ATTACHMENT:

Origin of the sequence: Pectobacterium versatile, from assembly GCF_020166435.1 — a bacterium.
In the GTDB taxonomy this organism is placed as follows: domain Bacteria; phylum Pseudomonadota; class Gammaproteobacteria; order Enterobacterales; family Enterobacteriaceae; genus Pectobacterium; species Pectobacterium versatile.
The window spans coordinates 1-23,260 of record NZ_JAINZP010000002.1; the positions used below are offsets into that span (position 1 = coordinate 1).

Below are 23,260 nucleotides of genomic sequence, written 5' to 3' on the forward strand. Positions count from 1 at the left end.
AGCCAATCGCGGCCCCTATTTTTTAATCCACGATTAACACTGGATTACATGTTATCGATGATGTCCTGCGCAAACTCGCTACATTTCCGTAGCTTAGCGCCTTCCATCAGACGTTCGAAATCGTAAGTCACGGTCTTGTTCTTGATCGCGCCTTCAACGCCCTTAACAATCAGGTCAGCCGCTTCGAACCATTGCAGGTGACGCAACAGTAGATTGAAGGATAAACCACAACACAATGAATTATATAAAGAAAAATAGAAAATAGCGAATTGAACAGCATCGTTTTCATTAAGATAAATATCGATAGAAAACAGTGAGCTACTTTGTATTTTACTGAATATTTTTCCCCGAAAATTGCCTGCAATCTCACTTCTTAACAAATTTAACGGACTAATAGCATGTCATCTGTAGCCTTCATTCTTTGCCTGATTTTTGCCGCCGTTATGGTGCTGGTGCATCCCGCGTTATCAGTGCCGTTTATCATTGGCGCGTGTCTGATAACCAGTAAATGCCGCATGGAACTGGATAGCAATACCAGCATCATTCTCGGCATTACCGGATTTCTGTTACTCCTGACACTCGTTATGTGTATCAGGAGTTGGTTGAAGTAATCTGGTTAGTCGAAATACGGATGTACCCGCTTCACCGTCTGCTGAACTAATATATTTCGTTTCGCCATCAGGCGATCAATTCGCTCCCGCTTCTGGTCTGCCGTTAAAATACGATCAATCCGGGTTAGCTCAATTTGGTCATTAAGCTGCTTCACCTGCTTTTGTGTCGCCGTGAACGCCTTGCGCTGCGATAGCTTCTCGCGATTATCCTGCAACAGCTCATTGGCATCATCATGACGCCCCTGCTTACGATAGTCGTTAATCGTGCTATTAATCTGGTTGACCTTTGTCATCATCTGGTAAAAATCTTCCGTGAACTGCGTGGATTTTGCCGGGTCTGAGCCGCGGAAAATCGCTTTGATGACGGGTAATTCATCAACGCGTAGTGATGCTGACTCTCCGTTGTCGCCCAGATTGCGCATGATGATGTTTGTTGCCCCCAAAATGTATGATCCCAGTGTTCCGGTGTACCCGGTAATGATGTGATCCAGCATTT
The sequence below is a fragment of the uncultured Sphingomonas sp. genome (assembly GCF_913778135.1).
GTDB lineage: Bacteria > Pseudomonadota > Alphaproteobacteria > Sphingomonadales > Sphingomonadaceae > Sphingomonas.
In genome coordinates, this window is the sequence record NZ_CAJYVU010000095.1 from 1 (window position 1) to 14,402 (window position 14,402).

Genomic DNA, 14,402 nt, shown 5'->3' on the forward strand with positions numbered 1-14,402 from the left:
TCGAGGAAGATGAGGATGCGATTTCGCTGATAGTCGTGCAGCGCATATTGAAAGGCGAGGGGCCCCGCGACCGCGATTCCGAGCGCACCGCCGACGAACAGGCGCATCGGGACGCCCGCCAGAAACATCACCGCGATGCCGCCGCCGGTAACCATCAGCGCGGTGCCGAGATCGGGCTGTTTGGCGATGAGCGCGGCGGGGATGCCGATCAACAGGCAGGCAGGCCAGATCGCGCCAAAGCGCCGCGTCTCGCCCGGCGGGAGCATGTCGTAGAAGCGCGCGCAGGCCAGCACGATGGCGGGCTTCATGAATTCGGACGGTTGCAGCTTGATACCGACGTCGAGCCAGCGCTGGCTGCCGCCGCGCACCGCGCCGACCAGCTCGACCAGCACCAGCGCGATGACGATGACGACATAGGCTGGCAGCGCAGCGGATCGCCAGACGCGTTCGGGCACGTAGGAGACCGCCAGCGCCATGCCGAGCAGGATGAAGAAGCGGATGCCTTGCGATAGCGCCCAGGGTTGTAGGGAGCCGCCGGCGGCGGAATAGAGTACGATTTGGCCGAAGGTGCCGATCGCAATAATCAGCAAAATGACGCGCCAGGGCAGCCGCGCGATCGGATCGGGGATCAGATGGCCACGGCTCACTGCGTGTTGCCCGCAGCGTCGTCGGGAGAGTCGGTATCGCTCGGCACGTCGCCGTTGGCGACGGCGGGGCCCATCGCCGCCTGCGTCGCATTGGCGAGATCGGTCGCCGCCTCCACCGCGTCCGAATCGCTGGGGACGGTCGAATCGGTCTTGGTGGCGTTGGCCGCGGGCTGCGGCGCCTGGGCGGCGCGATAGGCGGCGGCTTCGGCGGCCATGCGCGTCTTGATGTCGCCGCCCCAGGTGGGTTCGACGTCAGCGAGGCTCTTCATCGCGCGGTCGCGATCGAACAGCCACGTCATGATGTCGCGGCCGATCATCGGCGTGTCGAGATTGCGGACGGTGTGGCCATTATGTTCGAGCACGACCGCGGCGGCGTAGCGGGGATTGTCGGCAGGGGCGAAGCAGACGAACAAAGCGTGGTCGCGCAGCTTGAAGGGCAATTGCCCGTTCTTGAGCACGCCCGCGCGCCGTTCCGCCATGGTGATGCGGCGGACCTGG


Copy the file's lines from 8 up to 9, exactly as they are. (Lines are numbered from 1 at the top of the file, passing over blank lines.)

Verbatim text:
In genome coordinates, this window is the sequence record NZ_CAJYVU010000095.1 from 1 (window position 1) to 14,402 (window position 14,402).

Genomic DNA, 14,402 nt, shown 5'->3' on the forward strand with positions numbered 1-14,402 from the left: